Risk-adjusted TSR Performance Measure: A Beta Measure?

Recent commentary has suggested the use of various risk-adjusted measures in assessing executive performance. It has been argued such measures provide better incentive alignment than the widely used Relative Total Shareholder Return (TSR) performance measure. In particular, adjusting relative TSR for risk will provide fairer rewards aligned with shareholder interests.

Most of the suggested risk-adjusted performance measures incorporate the company’s Beta (the sensitivity of the company’s share price movements to the market as a whole). Suggestions have included subtracting the cost of equity capital (on a retrospective basis) from the company’s TSR and adjusting the TSR for a measure of the company’s systemic risk. The former approach implicitly extracts the beta of the company (generally used to calculate cost of equity) from the performance analysis whilst the latter typically explicitly adjusts for the company’s Beta. 

The above risk-adjusted performance measures are subjected to the significant limitations arising from the use of the company-specific Beta in the analysis. These limitations have been widely considered in academic literature and centre upon the appropriateness of Beta as a proxy for risk (as opposed to price volatility).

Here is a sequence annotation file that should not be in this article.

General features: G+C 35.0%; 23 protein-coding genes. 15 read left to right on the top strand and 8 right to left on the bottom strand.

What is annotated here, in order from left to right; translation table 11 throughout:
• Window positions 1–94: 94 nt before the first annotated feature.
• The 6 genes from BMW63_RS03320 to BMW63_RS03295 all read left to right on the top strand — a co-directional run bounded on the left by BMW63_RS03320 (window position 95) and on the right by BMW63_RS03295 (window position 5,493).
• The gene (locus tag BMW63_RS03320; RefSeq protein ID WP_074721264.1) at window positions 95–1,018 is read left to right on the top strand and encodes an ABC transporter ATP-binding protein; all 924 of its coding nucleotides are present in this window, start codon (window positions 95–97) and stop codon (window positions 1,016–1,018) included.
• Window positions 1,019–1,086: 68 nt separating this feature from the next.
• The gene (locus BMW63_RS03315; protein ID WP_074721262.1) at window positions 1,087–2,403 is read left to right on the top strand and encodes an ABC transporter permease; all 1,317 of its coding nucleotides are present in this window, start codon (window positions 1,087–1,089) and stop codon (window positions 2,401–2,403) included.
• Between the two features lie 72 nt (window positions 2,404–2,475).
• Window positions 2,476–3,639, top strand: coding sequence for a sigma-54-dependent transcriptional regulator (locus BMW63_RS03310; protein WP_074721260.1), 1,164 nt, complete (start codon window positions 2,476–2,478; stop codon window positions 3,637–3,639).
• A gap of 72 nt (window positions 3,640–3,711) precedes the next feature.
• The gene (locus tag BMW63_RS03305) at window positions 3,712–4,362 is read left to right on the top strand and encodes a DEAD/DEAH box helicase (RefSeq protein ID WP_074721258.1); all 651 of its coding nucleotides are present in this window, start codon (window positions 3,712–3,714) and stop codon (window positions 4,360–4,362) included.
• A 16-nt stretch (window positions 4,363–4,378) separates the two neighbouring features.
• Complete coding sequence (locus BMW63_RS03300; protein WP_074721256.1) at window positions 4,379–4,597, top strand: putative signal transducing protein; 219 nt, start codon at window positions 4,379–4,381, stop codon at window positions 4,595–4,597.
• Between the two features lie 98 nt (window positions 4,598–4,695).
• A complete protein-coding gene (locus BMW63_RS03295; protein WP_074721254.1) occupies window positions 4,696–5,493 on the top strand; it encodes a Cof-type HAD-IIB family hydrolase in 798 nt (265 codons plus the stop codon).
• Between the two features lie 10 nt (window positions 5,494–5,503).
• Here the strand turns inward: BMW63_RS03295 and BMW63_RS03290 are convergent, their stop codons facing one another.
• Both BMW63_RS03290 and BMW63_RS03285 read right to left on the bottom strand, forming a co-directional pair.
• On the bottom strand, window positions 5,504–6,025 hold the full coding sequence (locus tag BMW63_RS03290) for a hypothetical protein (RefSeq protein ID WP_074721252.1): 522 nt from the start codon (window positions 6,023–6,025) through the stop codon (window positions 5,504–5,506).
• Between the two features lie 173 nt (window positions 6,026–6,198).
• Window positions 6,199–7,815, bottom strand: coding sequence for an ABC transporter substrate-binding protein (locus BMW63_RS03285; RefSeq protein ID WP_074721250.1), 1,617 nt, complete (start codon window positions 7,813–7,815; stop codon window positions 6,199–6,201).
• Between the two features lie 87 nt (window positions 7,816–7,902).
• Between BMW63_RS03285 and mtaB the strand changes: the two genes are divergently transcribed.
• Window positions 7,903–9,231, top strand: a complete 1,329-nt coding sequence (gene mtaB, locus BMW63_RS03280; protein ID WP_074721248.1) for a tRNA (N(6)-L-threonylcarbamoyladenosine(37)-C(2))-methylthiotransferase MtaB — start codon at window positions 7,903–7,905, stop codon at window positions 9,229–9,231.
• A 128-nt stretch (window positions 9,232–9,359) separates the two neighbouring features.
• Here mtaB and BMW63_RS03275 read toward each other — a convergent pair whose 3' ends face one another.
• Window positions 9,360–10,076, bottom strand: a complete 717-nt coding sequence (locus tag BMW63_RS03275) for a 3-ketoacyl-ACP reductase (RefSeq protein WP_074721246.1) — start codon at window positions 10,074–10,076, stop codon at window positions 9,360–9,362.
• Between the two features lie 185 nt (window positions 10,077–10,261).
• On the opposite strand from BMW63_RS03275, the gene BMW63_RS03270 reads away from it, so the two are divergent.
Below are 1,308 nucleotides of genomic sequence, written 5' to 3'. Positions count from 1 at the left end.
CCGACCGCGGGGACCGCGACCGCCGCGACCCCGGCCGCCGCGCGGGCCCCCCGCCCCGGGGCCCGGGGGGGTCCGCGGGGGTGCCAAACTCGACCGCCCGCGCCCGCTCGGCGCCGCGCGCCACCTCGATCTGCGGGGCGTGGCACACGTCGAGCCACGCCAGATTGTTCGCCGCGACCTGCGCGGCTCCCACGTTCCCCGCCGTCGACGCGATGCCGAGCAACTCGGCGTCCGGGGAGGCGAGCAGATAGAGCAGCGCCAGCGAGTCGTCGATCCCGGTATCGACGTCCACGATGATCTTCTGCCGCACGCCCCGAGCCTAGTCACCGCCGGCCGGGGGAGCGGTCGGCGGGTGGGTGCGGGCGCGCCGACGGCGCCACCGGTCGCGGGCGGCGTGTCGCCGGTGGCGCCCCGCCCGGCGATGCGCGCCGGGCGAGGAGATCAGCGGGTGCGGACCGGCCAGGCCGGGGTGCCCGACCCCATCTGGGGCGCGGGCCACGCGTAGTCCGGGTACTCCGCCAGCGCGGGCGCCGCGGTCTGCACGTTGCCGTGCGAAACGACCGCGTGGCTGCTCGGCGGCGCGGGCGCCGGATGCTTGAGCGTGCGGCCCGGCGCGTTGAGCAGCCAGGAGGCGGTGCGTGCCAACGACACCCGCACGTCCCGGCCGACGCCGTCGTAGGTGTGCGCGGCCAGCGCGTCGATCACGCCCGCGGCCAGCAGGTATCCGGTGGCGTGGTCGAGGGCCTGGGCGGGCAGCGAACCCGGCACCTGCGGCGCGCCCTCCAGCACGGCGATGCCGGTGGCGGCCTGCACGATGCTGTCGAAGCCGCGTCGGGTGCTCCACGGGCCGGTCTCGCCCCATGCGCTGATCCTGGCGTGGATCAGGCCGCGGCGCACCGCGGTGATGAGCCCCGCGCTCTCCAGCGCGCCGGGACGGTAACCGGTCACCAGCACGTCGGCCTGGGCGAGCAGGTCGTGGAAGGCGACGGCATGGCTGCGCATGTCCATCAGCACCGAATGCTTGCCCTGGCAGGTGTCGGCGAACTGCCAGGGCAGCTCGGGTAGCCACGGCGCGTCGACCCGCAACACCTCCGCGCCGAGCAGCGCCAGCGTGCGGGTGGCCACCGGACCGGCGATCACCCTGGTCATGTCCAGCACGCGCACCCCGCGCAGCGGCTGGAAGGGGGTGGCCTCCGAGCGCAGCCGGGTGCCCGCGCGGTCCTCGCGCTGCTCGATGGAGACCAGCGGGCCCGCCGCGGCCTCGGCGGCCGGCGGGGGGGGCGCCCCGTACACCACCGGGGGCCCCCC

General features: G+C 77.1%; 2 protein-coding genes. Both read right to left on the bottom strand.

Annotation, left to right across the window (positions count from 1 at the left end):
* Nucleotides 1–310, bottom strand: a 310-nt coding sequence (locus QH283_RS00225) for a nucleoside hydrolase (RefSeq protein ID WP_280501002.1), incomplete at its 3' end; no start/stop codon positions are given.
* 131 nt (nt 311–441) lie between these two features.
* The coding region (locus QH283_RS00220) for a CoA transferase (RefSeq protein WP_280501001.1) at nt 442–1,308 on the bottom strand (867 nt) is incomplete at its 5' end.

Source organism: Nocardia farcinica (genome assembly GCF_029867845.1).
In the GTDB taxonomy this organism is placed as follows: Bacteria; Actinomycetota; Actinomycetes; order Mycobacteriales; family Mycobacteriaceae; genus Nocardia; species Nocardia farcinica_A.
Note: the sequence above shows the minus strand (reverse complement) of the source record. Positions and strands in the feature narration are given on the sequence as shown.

Specifically, beta is measured on the basis of historical returns and assuming the pattern of historical returns will repeat in the future. Further, it is assumed the pattern of historical returns will repeat in the same proportion and in the same order. More generally, Beta is calculated assuming strong form market efficiency and observations from an equilibrium market. New information is not reliably incorporated into the measurement of a company’s Beta.

We have previously incorporated risk-adjusted performance measures into the construction of Long-Term Incentive (LTI) plans. In our experience, adjusting for the risk associated with the performance measures (typically TSR) does not necessarily contribute to better aligning the relevant LTI plan.

In our opinion, the efficacy of a LTI plan continues to be heavily dependent on the selection of the most appropriate comparator group as part of a Relative TSR performance measurement. This traditional approach provides a degree of objectivity, is easily understood and not over layered with complexity or the manipulation of input variables to determine a historic Beta nor seen to be judging a company’s relative performance, and, accordingly, effective in driving desired executive behaviour.

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